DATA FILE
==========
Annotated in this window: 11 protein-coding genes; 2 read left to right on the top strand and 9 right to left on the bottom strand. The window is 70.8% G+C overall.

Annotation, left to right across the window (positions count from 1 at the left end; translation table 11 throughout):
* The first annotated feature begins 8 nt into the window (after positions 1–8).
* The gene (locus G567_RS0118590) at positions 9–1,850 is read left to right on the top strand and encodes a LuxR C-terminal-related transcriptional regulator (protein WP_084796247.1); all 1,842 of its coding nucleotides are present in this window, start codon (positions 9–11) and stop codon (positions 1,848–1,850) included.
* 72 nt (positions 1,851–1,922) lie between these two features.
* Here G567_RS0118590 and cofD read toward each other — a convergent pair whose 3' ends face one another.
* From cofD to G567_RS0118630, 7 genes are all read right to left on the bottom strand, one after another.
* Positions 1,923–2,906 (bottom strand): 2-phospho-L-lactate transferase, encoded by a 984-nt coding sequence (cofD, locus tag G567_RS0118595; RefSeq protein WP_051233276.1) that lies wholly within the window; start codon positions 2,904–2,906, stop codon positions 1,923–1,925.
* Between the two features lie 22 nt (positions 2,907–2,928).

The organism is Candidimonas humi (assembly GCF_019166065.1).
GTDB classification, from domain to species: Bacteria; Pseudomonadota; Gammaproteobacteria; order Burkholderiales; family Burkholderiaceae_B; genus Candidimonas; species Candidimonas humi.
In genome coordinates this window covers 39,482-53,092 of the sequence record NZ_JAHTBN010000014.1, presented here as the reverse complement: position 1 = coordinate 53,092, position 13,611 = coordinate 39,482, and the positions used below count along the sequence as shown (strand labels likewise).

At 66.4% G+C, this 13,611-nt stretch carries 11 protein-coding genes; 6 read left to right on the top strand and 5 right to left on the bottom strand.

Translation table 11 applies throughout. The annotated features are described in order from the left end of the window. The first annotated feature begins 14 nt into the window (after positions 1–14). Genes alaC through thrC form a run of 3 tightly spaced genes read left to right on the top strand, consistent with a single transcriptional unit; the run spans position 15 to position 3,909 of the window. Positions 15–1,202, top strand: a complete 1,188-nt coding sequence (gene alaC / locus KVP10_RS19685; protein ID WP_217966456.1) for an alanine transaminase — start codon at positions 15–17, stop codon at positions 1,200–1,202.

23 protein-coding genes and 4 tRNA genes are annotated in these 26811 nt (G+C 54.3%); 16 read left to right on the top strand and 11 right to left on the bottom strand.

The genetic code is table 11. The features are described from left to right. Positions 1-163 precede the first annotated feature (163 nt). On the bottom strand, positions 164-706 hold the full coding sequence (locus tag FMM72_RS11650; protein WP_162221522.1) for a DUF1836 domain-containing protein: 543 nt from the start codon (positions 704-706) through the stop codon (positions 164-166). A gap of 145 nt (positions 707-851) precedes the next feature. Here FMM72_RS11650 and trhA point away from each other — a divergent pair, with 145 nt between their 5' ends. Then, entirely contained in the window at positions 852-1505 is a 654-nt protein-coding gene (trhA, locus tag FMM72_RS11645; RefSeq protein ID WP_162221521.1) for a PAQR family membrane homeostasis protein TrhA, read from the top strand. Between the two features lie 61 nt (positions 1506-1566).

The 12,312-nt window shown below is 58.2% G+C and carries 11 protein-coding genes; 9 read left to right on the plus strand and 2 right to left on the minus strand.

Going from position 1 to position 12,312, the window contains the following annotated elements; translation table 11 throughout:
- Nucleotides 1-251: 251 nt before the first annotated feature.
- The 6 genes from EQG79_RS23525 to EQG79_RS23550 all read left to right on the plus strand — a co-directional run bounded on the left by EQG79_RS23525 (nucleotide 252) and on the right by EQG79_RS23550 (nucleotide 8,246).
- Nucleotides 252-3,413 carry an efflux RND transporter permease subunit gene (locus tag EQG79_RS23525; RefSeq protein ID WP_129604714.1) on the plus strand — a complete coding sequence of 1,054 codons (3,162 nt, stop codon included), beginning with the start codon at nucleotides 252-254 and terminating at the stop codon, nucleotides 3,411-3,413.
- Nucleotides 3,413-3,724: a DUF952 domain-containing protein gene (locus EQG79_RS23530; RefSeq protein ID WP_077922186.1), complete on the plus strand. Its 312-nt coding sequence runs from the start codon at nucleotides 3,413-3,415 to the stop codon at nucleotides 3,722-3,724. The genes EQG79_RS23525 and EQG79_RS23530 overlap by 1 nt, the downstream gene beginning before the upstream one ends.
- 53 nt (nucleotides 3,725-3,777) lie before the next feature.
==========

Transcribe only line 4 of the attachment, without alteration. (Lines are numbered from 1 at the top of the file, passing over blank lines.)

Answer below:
* The gene (locus G567_RS0118590) at positions 9–1,850 is read left to right on the top strand and encodes a LuxR C-terminal-related transcriptional regulator (protein WP_084796247.1); all 1,842 of its coding nucleotides are present in this window, start codon (positions 9–11) and stop codon (positions 1,848–1,850) included.